Confused about hiring employees vs. contractor? With free downloadable cheatsheet

29th January 2018

Please don’t make the mistake of thinking that employees and contractors are basically the same thing. They aren’t. Here I explain the differences and why it’s important. You can also download my free guide!

As your business grows, you’ll need to hire people. Fact.

But, you may be confused as to whether it’s best for you to hire an employee or an independent contractor. Both will play a certain role in your business so it really depends on what you need. Sometimes it will be best for you to hire an employee, i.e. if you need commitment and control over how and when the employee works. However, other times it might be best for you to hire a contractor. For example, if you want to outsource a piece of work.

Understanding the difference between a self-employed contractor and a full time employee will save you a lot of headaches in the future. This will help you to set up your business with the type of workers that you need for long-term success.

Many companies find a combination of both employees and contractors works brilliantly – as it gives you the ability to flex up and down if needed, but allows you to have some stability year round with a core team.

So, what are the main differences?

1. Employee

An employee is someone who works for you. They are paid by you, via your payroll and tend to work a fixed number of hours each week (full-time or part-time).

When you hire an employee, you get the advantage of having complete control. You can direct that person’s work during work time, train the person in the way you want the job done, and require that person to work only for you (within reason). Generally, people are more committed and engaged, because of the job security.

But, the downside is employees have a lot of rights. You need to offer them a pension, maternity leave, sick pay etc in line with the government’s minimum. You also have the commitment of having to pay them each month, no matter how much money you make.

2. Self-Employed Contractor

A contractor is generally self-employed, and will invoice you for the work done, based on an agreed hourly or day rate. You still have some responsibilities, such as health and safety. This can be great if your business has busy periods and you need some extra help, without wanting to commit. Or if you need some specific expertise for a project that you don’t need to have on a full-time basis.

You can assign duties to an independent contractor and impose a deadline and work product, but you cannot tell that person how to get the job done. An independent contractor can work for other companies, can often set his or her hours of work, and often provides his/her own tools.

On the other hand, you have fewer responsibilities for contractors, as they have their own company and are responsible for their own tax and NI. Contractors have a lot fewer rights, but you still have some responsibilities, such as health and safety.

Free cheatsheet

I’ve created a free cheatsheet to explain how you know whether you need an employee or contractor

Hiring Employees vs. Contractors!

Download my free cheatsheet to explain how you know whether you need an employee or contractor

We won't send you spam. Unsubscribe at any time. Powered by ConvertKit


So, which one is best for you?

Choosing whether to hire an employee or contractor really this depends on how you want to work with the individual rather than the role. For example Marketing Managers, HR Managers, Virtual Assistant’s and Admin Assistant’s could fall into either category.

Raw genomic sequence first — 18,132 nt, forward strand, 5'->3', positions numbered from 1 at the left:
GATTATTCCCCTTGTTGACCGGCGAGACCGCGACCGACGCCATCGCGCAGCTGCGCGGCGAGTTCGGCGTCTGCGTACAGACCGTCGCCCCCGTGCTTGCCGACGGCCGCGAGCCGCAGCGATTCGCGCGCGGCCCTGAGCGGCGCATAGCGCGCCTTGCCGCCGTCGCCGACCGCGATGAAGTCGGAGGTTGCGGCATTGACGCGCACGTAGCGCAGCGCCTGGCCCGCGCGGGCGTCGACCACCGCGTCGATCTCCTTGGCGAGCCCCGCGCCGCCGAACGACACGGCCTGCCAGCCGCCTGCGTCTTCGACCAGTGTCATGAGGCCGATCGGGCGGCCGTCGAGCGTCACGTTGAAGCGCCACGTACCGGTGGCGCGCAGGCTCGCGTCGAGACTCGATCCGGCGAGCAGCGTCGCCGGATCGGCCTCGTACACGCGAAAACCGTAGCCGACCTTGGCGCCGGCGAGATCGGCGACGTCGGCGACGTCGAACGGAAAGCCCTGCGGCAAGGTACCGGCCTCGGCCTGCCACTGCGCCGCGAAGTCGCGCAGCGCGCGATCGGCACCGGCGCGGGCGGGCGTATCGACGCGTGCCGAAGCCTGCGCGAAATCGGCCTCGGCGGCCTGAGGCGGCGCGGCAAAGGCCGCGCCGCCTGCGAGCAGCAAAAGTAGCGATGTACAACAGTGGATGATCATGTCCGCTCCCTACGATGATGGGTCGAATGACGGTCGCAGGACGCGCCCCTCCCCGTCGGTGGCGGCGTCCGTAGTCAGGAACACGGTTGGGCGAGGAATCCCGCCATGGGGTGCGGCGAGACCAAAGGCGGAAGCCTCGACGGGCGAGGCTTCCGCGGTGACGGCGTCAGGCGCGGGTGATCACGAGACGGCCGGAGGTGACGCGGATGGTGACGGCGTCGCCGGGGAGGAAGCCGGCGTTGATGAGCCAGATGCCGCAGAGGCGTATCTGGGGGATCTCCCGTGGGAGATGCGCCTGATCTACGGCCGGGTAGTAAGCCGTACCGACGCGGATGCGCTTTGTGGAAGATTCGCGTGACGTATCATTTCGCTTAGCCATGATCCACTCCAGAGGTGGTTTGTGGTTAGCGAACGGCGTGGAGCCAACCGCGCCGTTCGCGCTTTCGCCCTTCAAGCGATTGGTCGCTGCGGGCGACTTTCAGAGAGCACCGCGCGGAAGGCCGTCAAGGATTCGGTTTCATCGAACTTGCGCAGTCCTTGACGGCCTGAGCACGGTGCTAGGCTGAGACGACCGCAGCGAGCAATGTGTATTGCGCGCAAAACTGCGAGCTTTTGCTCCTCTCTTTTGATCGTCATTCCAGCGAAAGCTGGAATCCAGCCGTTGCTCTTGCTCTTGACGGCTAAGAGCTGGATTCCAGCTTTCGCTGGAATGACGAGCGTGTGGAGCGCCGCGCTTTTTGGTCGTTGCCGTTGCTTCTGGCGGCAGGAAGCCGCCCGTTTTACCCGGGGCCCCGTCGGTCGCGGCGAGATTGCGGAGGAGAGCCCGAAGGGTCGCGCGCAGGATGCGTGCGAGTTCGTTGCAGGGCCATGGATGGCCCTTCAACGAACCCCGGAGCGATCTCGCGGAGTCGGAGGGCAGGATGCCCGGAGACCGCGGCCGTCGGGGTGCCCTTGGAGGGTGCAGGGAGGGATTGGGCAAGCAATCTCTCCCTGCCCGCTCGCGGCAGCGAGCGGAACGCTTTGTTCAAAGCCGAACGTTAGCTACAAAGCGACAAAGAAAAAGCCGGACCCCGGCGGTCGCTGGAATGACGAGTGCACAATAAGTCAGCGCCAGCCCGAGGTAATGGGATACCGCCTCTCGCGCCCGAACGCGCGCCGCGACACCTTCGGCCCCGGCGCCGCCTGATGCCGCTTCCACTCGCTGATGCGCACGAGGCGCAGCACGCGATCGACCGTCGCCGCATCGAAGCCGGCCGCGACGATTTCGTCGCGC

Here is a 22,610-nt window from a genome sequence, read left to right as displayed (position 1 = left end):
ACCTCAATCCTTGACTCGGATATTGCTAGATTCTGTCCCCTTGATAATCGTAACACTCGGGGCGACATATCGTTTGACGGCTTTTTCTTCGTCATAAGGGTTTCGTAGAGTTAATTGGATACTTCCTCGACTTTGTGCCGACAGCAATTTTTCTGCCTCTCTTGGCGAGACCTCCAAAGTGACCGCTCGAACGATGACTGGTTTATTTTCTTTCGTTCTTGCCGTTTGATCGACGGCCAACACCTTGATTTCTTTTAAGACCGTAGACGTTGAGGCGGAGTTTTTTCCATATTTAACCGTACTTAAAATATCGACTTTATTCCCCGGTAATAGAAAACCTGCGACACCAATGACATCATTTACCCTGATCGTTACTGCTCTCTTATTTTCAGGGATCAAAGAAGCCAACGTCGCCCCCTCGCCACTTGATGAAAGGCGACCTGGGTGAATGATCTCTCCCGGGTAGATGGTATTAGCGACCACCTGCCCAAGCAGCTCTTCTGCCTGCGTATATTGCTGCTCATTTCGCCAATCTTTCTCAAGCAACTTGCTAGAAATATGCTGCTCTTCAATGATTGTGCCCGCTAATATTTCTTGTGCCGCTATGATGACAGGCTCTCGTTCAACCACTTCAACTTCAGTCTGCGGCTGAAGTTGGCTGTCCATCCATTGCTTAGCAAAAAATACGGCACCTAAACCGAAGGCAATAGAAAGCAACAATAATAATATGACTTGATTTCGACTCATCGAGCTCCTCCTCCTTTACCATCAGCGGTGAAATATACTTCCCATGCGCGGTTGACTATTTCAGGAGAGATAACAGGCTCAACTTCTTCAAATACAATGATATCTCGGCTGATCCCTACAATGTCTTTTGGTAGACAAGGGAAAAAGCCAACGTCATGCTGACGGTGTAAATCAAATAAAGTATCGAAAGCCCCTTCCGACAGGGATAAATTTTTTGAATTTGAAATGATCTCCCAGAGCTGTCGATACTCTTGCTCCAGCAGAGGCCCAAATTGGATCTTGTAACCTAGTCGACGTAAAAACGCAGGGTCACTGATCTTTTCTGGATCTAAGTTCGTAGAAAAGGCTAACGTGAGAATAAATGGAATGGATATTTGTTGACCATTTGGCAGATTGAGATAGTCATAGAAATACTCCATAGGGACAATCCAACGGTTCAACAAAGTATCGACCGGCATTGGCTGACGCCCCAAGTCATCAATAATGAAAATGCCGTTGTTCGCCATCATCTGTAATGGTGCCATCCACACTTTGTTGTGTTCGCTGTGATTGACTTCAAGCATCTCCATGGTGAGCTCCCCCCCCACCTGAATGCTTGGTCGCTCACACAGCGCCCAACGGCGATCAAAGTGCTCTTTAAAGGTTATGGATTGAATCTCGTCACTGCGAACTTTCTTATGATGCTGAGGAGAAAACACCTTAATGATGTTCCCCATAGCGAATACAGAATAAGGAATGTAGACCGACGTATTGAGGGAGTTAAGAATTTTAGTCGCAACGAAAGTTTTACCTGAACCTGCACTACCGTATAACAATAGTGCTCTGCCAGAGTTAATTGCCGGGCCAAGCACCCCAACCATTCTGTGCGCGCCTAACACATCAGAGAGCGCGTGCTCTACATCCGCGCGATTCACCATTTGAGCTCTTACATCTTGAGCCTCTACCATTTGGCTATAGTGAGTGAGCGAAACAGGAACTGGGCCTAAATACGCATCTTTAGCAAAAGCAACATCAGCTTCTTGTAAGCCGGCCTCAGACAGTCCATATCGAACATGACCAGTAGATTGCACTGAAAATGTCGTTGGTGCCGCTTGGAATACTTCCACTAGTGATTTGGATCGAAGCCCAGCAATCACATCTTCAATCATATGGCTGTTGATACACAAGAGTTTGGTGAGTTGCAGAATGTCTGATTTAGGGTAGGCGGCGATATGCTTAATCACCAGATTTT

If we take the example of a Virtual Assistant, you should be asking questions like: Does the virtual assistant have her own company name, work for you on a project-by-project basis, and operate independently with limited supervision? If so, then it’s likely that she is a contractor. However, if she works for you forty hours a week and you are her only client, it would be more like an employee.

So if you want:

  • Someone who will give you a long-term commitment
  • More control over the hours of work and over how tasks are performed,
  • To pay less as an hourly rate, in return for offering greater job security
  • To train the person to do work your way
  • Someone who’s part of your team – i.e. they attend your team meetings

Then it sounds like hiring an employee is the right way to go….

However, it may be better for you to hire a Contractor if you want:

  • Low commitment – you just need someone to do a job without committing to a salary, benefits etc.
  • Greater  flexibility. When you work with an independent contractor and it isn’t a good match, you simply don’t hire them again. When you have an employee that doesn’t work out, you may need to fire them, which isn’t always easy.
  • A remote / specialist service – you can hire the right person for the task needed, so you don’t need to train them or have them working from your office.

Why is it important?

If you get the ’employment status’ wrong i.e. you hire someone as a contractor but you work with them like they are an employee and HMRC find out, you can be fined and be asked to pay back the difference in tax. Some people hire Contractors in order to avoid paying as much tax and national insurance. But HMRC are cracking down on this. You can’t have your cake and eat it, where HMRC is concerned.

Feel free to download my free guide has a really useful and easy to follow table summarising the big differences between employees and contractors! And a bit more information on the penalties for getting it wrong.

Free cheatsheet

Hiring Employees vs. Contractors!

Download my free cheatsheet to explain how you know whether you need an employee or contractor

We won't send you spam. Unsubscribe at any time. Powered by ConvertKit

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